JTS in the Berkshires: Back to Nature

Date: Jul 13, 2018 - Jul 13, 2018

Time: 11:00 a.m. - 12:30 p.m.

Sponsor: JTS Learning in Your Community

Location: Massachusetts

Category: JTS in Your Community

View the 2019 program

Back to Nature: Jewish Encounters with the Natural World

Judaism’s complex relationship to nature begins in Eden, where humans are commanded to subdue and to guard the earth. Join JTS scholars as they reveal the diversity of Jewish perspectives on nature and the sacred realm. How do our sources—literary, legal, and liturgical—conceive of the world around us and our relationship to other creatures?

Fridays, July 13, July 27, August 10, August 24
11:00 a.m. to 12:30 p.m.

Location

Shakespeare & Company
70 Kemble Street
Lenox, Massachusetts

July 13
Rabbi Daniel Nevins, Pearl Resnick Dean of The Rabbinical School
BIOTECH AND THE BIBLE: JEWISH PERSPECTIVES ON GENETIC ENGINEERING

Humans have been tinkering with lifeforms since the beginning of history, breeding plants and animals to suit their needs. Recent rapid developments in genetic engineering have allowed researchers and industry to improve crop yields, invent new medicines and therapies, and increase the quality of life. Yet the blending of DNA from different species also presents risks both physical and ethical. What do Jewish sources offer to guide our exploration of this brave new world?

July 27
Rabbi Mychal Springer, Director of the Center for Pastoral Education
WATERING THE SOUL: RAIN, DEW, AND SPIRITUAL CARE

Rain comes—or does not come—from heaven. The rhythms of wet and dry seasons attune us to our vulnerability and call on us to enter into prayer with humility and open hearts. We will explore these themes through liturgical, biblical and rabbinic sources.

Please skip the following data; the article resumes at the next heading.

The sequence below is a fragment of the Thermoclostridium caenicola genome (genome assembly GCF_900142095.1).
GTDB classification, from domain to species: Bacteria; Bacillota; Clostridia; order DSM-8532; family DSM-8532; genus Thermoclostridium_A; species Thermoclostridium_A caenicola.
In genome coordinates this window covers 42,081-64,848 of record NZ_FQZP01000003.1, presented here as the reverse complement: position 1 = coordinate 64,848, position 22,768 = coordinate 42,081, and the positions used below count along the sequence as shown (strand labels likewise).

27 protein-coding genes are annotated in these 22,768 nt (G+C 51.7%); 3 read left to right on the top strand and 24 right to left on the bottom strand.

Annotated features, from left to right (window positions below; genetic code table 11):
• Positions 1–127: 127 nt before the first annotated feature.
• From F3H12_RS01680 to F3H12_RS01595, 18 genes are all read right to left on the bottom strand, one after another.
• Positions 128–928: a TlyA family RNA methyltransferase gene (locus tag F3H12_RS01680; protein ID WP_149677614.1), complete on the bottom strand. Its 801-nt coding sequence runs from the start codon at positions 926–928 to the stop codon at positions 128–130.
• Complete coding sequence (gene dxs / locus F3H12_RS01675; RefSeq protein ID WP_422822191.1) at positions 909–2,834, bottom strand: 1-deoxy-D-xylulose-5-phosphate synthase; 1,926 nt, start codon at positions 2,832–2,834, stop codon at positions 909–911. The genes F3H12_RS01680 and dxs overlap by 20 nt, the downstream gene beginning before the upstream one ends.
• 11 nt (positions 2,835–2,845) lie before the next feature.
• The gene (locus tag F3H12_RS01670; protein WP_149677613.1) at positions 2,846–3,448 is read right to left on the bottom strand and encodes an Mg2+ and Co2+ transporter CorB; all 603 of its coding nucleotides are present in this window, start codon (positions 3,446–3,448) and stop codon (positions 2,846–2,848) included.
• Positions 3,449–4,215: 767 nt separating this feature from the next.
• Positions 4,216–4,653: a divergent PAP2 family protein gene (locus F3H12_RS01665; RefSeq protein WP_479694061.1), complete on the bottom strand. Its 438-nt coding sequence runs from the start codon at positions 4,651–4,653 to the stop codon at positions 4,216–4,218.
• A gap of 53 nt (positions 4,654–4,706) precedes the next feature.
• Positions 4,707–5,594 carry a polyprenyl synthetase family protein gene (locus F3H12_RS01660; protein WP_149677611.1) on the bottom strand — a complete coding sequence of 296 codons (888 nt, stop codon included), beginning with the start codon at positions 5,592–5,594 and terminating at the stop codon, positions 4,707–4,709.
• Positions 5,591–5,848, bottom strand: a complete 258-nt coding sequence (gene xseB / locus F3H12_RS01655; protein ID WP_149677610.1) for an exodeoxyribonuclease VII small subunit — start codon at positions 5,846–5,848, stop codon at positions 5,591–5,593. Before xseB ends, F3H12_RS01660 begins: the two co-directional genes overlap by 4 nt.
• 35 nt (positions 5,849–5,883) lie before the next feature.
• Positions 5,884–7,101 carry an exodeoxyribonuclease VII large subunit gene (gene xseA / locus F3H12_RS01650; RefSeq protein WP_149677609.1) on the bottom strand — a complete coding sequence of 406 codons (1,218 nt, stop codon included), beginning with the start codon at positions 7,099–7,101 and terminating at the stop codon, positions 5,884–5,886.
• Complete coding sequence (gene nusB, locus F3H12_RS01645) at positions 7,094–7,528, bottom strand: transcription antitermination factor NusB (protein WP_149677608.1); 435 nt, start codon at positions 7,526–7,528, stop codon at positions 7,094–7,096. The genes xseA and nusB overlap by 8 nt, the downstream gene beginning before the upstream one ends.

August 10
Rabbi Eliezer Diamond, Rabbi Judah Nadich Associate Professor of Talmud and Rabbinics
THINKING WITH TREES:WHAT ONE BIBLICAL VERSE REVEALS ABOUT OUR RELATIONSHIP TO NATURE

In Deuteronomy 20:19 we read: “When in your war against a city you have to besiege it a long time in order to capture it, you must not destroy its trees, wielding the ax against them. You may eat of them but you must not cut them down. Are trees of the field human to withdraw before you into the besieged city?” We will examine the last part of this verse and how it has been interpreted in the rabbinic tradition and what those different interpretations can tell us about our relationship to nature.

August 24
Dr. Raymond Scheindlin, Professor Emeritus of Medieval Hebrew Literature
GARDENS OF THE GOLDEN AGE: THE PLEASURES AND PERILS OF NATURE IN MEDIEVAL HEBREW LITERATURE

For medieval Spanish Jewry, the garden was a place of tranquility, where members of elite society could enjoy each other’s company, drink wine, listen to music, and recite poetry. For the philosophically-minded poet, the pleasures of the garden provide a moment for reflection on the brevity of life, yet for the religiously-minded poet, the garden is a lure that diverts people from serious activities to worldly pleasures. We will read and discuss selections of poetry (in English translation) that explore these complementary and conflicting values.

Cost
$25 per session; $85 for all four

Register Now

For more information, contact Lynn Feinman at (212) 678-8821 or lyfeinman@jtsa.edu